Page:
Roger picks up win # 299 at the expense of the Red Sox. Even though he left the game in a 2-2 tie, the Yankees went ahead immediately after he left and Roger gets the victory. This sets the stage for a monumental showdown with next Monday night in Yankee stadium for # 300. Steven Krasner focuses on the game and not Clemens in his wrapup of the evening. Jeff Horrigan has the Sox looking for positives after dropping the game and series to Clemens and the Yankees. David Heuschkel’s game story is all about Roger. Bob Hohler picks out the key moments that led to the victory for Clemens. Michael Silverman says Tim Wakefield was determined not to be the loser last night, but fell short anyway. Paul Harber says last night was just an old fashioned pitchers duel. Bill Reynolds says Joe Torre is at his best when dealing with adversity. Lenny Megliola says Roger will not even consider the idea of missing his start on Monday, no matter how bad his hand is. Mark Murphy says only a broken bone will prevent him from starting. Gordon Edes looks at how Clemens earned that win last night. Alex Speier says it wasn’t vintage Roger, but enough to get the job done. Shira Springer says the early runs the Sox were able to get on Nomar’s home run just weren’t enough. Silverman says Pedro could be out anywhere from 5 days to 3 weeksDan Ventura looks at the relief provided the Yankees by Mariano Rivera. Getting out of the eighth without throwing a pitch is a neat trick. Don Amore says that Rivera is worried about his old running mate, Ramiro Mendoza. Notes that his body language on the mound is just not positive. Glenn Ordway said yesterday afternoon that Mendoza might not be “tough” enough to play in Boston. Frank Dell’Apa looks at Damian Jackson feeling contrite after being picked off by Rivera. They were ready to unleash the venom on Jackson on the Globe SportsPlus last night, but John Valentin was able to keep the hounds at bay somewhat noting that no matter what, sometimes these things happen. Hohler also looks at the baptism by fire of Rudy Seanez as a Red Sox. Dell’Apa reports on Bucky Dent’s view from the Monster. Harber looks at Bruce Chen, a day removed from his surprise start. Edes says that Brandon Lyon is a salvage job by Theo that would make Dan Duquette proud…and that’s a compliment. Hohler’s notebook says that Pedro could return to face the Yankees next week, though likely not against Roger on Monday. Horrigan’s notebook looks at Jackson dealing with the pickoff last night. McAdam’s notebook reaffirms that Pedro is at best iffy for Memorial Day. Heuschkel’s notebook looks at Nomar giving the Sox the early edge last night.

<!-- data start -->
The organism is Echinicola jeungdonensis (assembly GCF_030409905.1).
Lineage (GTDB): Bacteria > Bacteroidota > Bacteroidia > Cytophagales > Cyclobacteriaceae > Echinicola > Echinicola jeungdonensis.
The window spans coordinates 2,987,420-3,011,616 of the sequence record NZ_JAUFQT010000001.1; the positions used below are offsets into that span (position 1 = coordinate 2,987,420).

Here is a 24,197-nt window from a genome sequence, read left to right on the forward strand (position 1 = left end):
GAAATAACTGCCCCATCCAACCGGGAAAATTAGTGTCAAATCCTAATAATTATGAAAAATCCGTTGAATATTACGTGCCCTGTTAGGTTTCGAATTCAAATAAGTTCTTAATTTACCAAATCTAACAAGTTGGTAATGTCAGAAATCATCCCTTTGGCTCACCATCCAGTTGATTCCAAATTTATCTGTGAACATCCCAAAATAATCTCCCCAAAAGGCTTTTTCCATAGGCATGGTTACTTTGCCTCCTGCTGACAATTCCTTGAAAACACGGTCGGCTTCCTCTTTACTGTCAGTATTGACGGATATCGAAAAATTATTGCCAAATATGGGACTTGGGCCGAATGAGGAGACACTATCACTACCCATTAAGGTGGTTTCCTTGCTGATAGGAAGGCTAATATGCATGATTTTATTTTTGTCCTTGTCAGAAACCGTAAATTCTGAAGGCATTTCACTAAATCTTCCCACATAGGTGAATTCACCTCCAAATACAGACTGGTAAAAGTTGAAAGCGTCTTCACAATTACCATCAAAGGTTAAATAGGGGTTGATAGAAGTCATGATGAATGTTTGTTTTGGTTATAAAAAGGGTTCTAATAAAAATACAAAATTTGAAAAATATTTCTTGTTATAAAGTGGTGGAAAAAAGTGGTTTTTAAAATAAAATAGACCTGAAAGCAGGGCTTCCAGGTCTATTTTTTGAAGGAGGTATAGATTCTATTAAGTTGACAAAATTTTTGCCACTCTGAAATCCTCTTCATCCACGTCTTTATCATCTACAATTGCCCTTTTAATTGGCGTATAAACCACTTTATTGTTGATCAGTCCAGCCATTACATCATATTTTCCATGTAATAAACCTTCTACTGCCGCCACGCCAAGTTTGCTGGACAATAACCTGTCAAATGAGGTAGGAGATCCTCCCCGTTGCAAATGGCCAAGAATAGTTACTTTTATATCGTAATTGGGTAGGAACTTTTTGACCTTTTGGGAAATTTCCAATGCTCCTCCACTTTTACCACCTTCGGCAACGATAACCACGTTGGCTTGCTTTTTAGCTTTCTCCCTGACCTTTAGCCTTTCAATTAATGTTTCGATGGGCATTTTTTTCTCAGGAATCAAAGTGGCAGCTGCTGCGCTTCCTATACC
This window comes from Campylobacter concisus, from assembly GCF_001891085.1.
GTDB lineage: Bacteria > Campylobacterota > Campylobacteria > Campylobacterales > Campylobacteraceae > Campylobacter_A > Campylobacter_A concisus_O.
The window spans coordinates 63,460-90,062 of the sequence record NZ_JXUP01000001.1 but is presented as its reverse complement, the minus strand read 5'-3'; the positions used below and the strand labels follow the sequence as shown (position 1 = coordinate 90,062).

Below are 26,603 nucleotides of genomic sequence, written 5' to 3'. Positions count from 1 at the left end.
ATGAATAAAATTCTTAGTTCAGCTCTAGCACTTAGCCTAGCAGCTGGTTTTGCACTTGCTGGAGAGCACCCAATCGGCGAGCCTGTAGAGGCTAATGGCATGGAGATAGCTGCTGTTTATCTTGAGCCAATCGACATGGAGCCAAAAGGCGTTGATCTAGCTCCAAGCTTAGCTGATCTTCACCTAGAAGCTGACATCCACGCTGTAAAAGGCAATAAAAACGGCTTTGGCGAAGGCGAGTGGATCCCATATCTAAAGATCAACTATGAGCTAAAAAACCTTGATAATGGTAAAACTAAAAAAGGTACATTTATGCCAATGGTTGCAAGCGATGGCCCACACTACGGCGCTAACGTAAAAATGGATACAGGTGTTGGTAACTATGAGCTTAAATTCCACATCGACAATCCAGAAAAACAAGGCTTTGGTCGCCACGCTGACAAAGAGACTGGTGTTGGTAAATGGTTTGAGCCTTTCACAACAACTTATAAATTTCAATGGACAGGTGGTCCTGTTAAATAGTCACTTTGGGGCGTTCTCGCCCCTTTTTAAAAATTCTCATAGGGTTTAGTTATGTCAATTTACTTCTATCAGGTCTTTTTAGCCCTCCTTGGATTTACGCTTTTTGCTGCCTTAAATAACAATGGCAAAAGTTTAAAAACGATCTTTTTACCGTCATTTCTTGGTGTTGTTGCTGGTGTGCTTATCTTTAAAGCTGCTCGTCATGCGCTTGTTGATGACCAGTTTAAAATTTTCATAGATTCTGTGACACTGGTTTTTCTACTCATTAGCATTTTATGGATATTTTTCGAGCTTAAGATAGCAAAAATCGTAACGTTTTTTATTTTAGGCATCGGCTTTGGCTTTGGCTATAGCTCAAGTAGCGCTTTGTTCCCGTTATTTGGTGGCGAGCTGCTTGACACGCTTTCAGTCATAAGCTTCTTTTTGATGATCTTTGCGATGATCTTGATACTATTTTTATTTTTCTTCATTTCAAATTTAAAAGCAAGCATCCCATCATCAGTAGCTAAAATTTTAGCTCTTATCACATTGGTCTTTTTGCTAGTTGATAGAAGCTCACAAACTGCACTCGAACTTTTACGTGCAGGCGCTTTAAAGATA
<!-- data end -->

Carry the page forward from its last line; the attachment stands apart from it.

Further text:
Karen Guregian says the Sox are on the verge of being a trivial pursuit answer. Steve Buckley’s pay column focuses on the fact that the Sox cleverly trotted composer John Williams out for the first pitch to give them an excuse to play the Evil Empire theme, composed by Williams. Dan Shaughnessy calls that move a “stroke of genius” by the Sox. Dan revels in the history from last night Dent, Curt Gowdy, The Yankees, Roger. I think we’ve read the word “twilight” this week more than any other. That, and how durable and a “work horse” Clemens has been. Before the game last night, Shaughnessy was on the NESN pre-game show. He did a segment by himself in which he stood in front of the Wall and defended Roger against all those critics who accused him of mailing it in for his last four years here. The irony of that was delicious. He almost scolded those ones who would knock Roger. Well, what was Shaughnessy thinking when Roger left town? Let’s take a little trip in the BSMW time machine…consider:

But on this day of new beginnings and inestimable wealth, there was no glory, no grace in either Toronto or Boston. Clemens bolted Boston and he spit on Fenway on his way out the door.